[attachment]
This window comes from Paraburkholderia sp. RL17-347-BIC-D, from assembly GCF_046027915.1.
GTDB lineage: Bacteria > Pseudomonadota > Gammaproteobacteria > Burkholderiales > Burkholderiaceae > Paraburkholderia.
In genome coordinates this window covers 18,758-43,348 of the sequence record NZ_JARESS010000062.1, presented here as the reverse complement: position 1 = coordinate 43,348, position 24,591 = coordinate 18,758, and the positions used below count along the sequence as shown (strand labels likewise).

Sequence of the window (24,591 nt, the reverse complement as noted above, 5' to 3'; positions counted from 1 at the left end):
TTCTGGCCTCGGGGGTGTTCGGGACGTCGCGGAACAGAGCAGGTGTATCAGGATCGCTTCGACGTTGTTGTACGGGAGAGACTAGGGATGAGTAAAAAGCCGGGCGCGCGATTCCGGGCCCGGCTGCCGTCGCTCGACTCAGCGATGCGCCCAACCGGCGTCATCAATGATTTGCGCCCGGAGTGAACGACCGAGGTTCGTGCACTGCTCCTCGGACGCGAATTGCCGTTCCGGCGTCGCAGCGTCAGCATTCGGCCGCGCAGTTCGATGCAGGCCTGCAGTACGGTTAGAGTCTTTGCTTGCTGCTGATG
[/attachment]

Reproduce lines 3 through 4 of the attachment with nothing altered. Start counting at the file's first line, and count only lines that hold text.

In genome coordinates this window covers 18,758-43,348 of the sequence record NZ_JARESS010000062.1, presented here as the reverse complement: position 1 = coordinate 43,348, position 24,591 = coordinate 18,758, and the positions used below count along the sequence as shown (strand labels likewise).

Sequence of the window (24,591 nt, the reverse complement as noted above, 5' to 3'; positions counted from 1 at the left end):